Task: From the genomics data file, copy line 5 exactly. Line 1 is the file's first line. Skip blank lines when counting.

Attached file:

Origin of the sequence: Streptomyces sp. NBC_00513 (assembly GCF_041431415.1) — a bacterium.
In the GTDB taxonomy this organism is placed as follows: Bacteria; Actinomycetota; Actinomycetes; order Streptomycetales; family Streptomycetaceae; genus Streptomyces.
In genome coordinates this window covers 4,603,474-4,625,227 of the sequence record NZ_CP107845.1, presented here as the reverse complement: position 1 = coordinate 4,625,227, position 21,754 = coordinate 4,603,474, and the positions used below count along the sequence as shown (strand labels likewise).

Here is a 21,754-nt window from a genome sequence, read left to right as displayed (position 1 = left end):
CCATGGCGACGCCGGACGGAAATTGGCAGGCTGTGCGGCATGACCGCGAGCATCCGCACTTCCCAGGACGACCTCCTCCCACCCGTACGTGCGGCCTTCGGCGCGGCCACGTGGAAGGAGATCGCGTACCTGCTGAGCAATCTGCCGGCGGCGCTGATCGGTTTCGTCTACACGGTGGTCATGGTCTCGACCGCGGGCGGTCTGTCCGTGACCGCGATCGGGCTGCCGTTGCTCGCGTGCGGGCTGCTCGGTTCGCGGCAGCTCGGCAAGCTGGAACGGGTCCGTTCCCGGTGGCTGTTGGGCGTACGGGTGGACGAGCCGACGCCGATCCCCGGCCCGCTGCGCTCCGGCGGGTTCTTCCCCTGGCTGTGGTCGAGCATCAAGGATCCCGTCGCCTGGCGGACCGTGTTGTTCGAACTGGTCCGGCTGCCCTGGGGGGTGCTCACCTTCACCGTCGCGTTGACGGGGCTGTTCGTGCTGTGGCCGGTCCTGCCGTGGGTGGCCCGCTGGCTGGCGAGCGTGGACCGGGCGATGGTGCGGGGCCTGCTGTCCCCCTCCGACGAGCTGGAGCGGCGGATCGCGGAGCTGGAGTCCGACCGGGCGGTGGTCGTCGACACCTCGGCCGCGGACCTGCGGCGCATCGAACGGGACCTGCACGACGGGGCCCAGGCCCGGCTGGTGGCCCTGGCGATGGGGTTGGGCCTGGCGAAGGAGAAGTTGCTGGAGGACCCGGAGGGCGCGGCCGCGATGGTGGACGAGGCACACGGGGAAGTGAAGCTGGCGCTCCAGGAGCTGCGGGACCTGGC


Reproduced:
CCATGGCGACGCCGGACGGAAATTGGCAGGCTGTGCGGCATGACCGCGAGCATCCGCACTTCCCAGGACGACCTCCTCCCACCCGTACGTGCGGCCTTCGGCGCGGCCACGTGGAAGGAGATCGCGTACCTGCTGAGCAATCTGCCGGCGGCGCTGATCGGTTTCGTCTACACGGTGGTCATGGTCTCGACCGCGGGCGGTCTGTCCGTGACCGCGATCGGGCTGCCGTTGCTCGCGTGCGGGCTGCTCGGTTCGCGGCAGCTCGGCAAGCTGGAACGGGTCCGTTCCCGGTGGCTGTTGGGCGTACGGGTGGACGAGCCGACGCCGATCCCCGGCCCGCTGCGCTCCGGCGGGTTCTTCCCCTGGCTGTGGTCGAGCATCAAGGATCCCGTCGCCTGGCGGACCGTGTTGTTCGAACTGGTCCGGCTGCCCTGGGGGGTGCTCACCTTCACCGTCGCGTTGACGGGGCTGTTCGTGCTGTGGCCGGTCCTGCCGTGGGTGGCCCGCTGGCTGGCGAGCGTGGACCGGGCGATGGTGCGGGGCCTGCTGTCCCCCTCCGACGAGCTGGAGCGGCGGATCGCGGAGCTGGAGTCCGACCGGGCGGTGGTCGTCGACACCTCGGCCGCGGACCTGCGGCGCATCGAACGGGACCTGCACGACGGGGCCCAGGCCCGGCTGGTGGCCCTGGCGATGGGGTTGGGCCTGGCGAAGGAGAAGTTGCTGGAGGACCCGGAGGGCGCGGCCGCGATGGTGGACGAGGCACACGGGGAAGTGAAGCTGGCGCTCCAGGAGCTGCGGGACCTGGC